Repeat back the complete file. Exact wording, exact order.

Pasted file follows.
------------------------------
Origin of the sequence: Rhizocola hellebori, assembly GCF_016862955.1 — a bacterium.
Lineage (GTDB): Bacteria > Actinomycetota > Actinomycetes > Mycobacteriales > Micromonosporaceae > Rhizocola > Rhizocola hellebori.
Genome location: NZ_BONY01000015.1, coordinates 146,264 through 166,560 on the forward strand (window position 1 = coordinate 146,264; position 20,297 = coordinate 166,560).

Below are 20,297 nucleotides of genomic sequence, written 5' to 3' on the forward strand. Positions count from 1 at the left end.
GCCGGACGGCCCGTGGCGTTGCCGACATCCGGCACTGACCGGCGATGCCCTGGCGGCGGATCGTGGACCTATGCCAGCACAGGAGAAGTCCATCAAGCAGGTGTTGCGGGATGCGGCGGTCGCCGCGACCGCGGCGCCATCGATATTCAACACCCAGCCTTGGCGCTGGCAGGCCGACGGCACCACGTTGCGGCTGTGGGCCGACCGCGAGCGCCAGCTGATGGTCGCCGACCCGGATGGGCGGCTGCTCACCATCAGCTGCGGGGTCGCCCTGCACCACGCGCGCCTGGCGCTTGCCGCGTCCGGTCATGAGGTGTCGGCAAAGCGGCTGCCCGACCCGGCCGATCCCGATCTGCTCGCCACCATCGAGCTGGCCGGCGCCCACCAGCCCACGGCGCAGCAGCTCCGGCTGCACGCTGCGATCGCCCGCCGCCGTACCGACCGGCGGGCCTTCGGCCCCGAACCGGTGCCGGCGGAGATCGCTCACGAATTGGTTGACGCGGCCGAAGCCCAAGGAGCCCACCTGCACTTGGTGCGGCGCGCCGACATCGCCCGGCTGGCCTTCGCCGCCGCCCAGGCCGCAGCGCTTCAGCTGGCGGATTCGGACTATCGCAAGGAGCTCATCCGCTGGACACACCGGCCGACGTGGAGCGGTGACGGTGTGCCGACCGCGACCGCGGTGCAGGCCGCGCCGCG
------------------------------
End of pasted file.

Origin of the sequence: Rhizocola hellebori, assembly GCF_016862955.1 — a bacterium.
Lineage (GTDB): Bacteria > Actinomycetota > Actinomycetes > Mycobacteriales > Micromonosporaceae > Rhizocola > Rhizocola hellebori.
Genome location: NZ_BONY01000015.1, coordinates 146,264 through 166,560 on the forward strand (window position 1 = coordinate 146,264; position 20,297 = coordinate 166,560).

Below are 20,297 nucleotides of genomic sequence, written 5' to 3' on the forward strand. Positions count from 1 at the left end.
GCCGGACGGCCCGTGGCGTTGCCGACATCCGGCACTGACCGGCGATGCCCTGGCGGCGGATCGTGGACCTATGCCAGCACAGGAGAAGTCCATCAAGCAGGTGTTGCGGGATGCGGCGGTCGCCGCGACCGCGGCGCCATCGATATTCAACACCCAGCCTTGGCGCTGGCAGGCCGACGGCACCACGTTGCGGCTGTGGGCCGACCGCGAGCGCCAGCTGATGGTCGCCGACCCGGATGGGCGGCTGCTCACCATCAGCTGCGGGGTCGCCCTGCACCACGCGCGCCTGGCGCTTGCCGCGTCCGGTCATGAGGTGTCGGCAAAGCGGCTGCCCGACCCGGCCGATCCCGATCTGCTCGCCACCATCGAGCTGGCCGGCGCCCACCAGCCCACGGCGCAGCAGCTCCGGCTGCACGCTGCGATCGCCCGCCGCCGTACCGACCGGCGGGCCTTCGGCCCCGAACCGGTGCCGGCGGAGATCGCTCACGAATTGGTTGACGCGGCCGAAGCCCAAGGAGCCCACCTGCACTTGGTGCGGCGCGCCGACATCGCCCGGCTGGCCTTCGCCGCCGCCCAGGCCGCAGCGCTTCAGCTGGCGGATTCGGACTATCGCAAGGAGCTCATCCGCTGGACACACCGGCCGACGTGGAGCGGTGACGGTGTGCCGACCGCGACCGCGGTGCAGGCCGCGCCGCG